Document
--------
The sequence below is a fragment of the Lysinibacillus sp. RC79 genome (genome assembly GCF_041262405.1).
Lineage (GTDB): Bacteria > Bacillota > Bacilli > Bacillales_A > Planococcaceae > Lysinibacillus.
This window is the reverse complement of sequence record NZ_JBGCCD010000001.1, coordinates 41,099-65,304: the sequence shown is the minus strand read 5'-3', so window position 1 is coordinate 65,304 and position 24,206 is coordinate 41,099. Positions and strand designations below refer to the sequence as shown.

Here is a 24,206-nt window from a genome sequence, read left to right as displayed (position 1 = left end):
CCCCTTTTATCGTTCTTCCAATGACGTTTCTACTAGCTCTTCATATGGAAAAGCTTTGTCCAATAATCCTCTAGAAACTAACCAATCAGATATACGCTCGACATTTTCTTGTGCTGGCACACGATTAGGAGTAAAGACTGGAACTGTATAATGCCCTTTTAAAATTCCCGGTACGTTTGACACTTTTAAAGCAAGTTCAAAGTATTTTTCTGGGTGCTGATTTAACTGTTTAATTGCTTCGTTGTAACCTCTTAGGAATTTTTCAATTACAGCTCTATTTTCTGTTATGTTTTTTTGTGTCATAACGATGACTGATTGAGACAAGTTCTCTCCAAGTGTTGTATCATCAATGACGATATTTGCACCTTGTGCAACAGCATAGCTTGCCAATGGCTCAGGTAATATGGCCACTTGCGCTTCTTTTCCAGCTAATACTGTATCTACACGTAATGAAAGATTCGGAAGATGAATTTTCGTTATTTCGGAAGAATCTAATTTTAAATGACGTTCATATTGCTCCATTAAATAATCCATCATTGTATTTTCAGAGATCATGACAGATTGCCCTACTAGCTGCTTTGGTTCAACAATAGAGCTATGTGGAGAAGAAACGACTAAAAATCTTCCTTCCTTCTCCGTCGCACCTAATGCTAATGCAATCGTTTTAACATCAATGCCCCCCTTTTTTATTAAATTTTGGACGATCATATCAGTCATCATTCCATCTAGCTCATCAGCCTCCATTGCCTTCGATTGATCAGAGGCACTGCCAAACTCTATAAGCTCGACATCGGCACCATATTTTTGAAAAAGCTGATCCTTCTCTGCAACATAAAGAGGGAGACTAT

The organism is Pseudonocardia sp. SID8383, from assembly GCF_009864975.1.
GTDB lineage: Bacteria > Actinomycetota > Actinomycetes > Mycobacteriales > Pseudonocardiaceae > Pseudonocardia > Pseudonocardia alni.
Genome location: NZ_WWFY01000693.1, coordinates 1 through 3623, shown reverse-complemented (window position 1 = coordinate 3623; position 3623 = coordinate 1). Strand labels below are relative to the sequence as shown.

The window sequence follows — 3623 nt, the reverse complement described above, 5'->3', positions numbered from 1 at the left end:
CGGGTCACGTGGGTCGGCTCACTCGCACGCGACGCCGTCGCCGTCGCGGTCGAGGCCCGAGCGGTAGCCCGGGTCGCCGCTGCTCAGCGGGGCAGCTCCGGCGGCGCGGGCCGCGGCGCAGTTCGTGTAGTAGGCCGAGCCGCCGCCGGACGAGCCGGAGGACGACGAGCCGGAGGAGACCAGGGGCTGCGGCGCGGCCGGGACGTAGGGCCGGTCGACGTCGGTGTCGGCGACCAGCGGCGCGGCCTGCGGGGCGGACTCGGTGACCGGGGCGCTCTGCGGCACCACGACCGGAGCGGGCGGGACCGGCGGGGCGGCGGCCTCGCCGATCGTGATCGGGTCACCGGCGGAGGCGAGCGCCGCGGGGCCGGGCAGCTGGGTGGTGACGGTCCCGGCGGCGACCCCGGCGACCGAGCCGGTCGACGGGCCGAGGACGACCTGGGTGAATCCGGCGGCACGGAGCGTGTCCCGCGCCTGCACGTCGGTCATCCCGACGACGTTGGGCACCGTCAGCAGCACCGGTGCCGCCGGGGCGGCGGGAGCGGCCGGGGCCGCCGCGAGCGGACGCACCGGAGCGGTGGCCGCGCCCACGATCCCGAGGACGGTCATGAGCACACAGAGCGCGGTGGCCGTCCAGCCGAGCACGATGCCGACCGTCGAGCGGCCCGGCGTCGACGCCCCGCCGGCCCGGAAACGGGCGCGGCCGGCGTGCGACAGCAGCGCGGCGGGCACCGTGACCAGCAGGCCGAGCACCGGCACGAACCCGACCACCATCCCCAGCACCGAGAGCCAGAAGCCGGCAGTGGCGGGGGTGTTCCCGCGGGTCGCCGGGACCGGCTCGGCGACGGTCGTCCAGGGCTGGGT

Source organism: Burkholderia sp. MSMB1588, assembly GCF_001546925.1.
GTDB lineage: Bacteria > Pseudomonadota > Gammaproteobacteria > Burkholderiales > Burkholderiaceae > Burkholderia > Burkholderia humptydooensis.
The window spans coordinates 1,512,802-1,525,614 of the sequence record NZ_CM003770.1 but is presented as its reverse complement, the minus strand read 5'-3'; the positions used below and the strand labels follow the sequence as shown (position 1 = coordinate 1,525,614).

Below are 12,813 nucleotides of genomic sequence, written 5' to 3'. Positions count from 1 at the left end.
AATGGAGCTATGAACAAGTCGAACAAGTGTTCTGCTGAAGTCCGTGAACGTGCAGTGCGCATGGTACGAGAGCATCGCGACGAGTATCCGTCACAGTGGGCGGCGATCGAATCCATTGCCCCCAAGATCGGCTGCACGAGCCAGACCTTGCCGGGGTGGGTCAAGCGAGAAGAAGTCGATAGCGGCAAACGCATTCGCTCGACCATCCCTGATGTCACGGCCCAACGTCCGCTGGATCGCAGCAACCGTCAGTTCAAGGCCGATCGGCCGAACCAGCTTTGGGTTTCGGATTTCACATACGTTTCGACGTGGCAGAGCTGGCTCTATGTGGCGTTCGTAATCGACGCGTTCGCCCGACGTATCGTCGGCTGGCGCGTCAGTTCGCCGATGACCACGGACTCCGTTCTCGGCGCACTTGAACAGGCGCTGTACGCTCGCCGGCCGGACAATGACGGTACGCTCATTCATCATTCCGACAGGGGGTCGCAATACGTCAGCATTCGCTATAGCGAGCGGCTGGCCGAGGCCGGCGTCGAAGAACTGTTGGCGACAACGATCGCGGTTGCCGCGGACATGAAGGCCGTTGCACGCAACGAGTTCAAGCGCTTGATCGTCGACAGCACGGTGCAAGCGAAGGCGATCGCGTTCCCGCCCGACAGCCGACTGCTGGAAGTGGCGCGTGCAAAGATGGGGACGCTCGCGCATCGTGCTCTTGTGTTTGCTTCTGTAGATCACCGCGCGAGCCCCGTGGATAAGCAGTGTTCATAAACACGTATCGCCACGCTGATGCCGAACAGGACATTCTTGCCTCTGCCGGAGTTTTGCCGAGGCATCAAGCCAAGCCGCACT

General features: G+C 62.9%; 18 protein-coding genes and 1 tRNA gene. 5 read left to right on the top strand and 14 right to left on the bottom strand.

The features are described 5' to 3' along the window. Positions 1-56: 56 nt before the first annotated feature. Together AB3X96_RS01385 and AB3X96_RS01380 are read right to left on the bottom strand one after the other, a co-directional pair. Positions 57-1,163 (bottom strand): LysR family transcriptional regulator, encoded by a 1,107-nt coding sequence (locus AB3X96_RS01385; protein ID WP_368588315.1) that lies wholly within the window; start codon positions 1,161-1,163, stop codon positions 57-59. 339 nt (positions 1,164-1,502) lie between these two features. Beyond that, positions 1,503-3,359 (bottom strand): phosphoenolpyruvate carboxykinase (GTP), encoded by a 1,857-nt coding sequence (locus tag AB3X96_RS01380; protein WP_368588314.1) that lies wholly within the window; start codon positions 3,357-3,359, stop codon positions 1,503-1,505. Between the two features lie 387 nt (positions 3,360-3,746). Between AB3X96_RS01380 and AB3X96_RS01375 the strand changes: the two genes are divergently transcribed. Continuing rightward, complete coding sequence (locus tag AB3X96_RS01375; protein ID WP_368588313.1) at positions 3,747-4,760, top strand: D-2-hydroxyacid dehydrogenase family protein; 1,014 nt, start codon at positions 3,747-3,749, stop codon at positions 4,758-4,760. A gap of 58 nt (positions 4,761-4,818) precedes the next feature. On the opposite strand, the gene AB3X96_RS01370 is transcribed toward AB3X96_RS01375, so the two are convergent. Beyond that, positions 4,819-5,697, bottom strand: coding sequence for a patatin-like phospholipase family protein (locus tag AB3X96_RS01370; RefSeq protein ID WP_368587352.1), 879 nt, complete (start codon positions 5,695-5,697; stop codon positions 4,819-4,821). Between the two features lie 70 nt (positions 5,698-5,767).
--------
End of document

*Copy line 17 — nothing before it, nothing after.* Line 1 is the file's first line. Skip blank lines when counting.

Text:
The features are described 5' to 3' along the window. Positions 1-56: 56 nt before the first annotated feature. Together AB3X96_RS01385 and AB3X96_RS01380 are read right to left on the bottom strand one after the other, a co-directional pair. Positions 57-1,163 (bottom strand): LysR family transcriptional regulator, encoded by a 1,107-nt coding sequence (locus AB3X96_RS01385; protein ID WP_368588315.1) that lies wholly within the window; start codon positions 1,161-1,163, stop codon positions 57-59. 339 nt (positions 1,164-1,502) lie between these two features. Beyond that, positions 1,503-3,359 (bottom strand): phosphoenolpyruvate carboxykinase (GTP), encoded by a 1,857-nt coding sequence (locus tag AB3X96_RS01380; protein WP_368588314.1) that lies wholly within the window; start codon positions 3,357-3,359, stop codon positions 1,503-1,505. Between the two features lie 387 nt (positions 3,360-3,746). Between AB3X96_RS01380 and AB3X96_RS01375 the strand changes: the two genes are divergently transcribed. Continuing rightward, complete coding sequence (locus tag AB3X96_RS01375; protein ID WP_368588313.1) at positions 3,747-4,760, top strand: D-2-hydroxyacid dehydrogenase family protein; 1,014 nt, start codon at positions 3,747-3,749, stop codon at positions 4,758-4,760. A gap of 58 nt (positions 4,761-4,818) precedes the next feature. On the opposite strand, the gene AB3X96_RS01370 is transcribed toward AB3X96_RS01375, so the two are convergent. Beyond that, positions 4,819-5,697, bottom strand: coding sequence for a patatin-like phospholipase family protein (locus tag AB3X96_RS01370; RefSeq protein ID WP_368587352.1), 879 nt, complete (start codon positions 5,695-5,697; stop codon positions 4,819-4,821). Between the two features lie 70 nt (positions 5,698-5,767).